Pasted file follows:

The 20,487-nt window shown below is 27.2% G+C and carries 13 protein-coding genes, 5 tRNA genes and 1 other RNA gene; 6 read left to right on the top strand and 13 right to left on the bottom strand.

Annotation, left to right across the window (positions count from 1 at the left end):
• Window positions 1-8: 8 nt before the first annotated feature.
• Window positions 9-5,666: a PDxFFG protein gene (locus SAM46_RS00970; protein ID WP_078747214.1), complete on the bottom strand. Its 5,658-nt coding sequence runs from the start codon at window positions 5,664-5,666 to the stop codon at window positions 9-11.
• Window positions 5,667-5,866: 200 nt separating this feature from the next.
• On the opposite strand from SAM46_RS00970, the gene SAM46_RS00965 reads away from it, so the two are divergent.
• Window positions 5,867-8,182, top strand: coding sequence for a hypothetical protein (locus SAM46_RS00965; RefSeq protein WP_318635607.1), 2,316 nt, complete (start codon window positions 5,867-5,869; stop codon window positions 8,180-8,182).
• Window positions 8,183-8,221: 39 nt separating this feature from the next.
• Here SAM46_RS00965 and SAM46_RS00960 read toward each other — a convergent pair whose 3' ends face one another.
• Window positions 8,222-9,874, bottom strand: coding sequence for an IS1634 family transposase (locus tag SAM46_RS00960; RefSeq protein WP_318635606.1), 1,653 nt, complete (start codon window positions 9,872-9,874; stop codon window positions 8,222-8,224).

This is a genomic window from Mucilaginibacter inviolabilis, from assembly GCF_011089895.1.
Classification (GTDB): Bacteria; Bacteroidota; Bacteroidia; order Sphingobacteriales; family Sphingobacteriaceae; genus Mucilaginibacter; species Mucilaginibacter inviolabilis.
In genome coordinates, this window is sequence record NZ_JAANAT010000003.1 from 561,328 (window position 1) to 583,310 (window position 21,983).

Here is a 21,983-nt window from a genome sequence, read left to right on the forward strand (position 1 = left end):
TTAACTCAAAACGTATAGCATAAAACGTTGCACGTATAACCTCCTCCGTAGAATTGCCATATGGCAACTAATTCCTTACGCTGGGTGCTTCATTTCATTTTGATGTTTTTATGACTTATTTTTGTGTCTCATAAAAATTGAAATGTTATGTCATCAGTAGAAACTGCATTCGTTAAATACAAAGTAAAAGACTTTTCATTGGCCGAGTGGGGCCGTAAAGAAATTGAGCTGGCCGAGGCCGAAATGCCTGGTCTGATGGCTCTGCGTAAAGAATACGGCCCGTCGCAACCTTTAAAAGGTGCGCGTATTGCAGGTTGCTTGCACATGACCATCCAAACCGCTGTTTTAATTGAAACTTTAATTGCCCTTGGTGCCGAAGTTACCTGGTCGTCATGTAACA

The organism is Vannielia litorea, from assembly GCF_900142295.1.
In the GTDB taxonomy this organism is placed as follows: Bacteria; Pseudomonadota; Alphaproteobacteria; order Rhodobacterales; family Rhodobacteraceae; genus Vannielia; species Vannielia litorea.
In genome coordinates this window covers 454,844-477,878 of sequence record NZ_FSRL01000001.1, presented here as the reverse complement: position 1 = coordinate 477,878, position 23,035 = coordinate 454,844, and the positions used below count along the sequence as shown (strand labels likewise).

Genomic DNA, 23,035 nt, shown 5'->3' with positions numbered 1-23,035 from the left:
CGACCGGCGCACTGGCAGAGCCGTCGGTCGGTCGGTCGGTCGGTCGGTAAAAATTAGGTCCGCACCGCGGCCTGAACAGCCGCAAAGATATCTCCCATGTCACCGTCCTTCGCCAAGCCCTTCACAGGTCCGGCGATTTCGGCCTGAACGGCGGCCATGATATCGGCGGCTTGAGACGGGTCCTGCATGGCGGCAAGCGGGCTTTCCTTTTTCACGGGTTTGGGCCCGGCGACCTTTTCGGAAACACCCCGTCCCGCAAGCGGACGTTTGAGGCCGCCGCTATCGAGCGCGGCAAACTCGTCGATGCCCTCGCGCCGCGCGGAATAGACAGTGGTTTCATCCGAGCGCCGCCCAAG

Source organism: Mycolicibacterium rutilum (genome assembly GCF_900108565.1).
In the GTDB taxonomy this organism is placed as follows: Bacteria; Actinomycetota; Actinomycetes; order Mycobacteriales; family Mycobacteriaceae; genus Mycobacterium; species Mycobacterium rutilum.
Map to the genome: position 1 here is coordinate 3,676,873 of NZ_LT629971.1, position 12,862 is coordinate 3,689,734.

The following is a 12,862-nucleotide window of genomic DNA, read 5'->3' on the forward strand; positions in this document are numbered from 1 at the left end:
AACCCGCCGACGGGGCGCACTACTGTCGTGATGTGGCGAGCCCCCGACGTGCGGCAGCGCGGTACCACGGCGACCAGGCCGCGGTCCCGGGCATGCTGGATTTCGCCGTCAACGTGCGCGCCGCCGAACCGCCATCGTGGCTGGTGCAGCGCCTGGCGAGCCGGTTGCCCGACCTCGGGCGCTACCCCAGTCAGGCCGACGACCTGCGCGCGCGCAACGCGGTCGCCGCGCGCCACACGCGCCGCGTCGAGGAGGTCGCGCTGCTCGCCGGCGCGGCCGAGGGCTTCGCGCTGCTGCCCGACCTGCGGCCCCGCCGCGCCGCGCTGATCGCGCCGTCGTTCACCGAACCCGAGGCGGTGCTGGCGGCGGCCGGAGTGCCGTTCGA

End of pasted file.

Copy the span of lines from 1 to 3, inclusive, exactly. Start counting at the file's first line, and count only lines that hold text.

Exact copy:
The 20,487-nt window shown below is 27.2% G+C and carries 13 protein-coding genes, 5 tRNA genes and 1 other RNA gene; 6 read left to right on the top strand and 13 right to left on the bottom strand.

Annotation, left to right across the window (positions count from 1 at the left end):
• Window positions 1-8: 8 nt before the first annotated feature.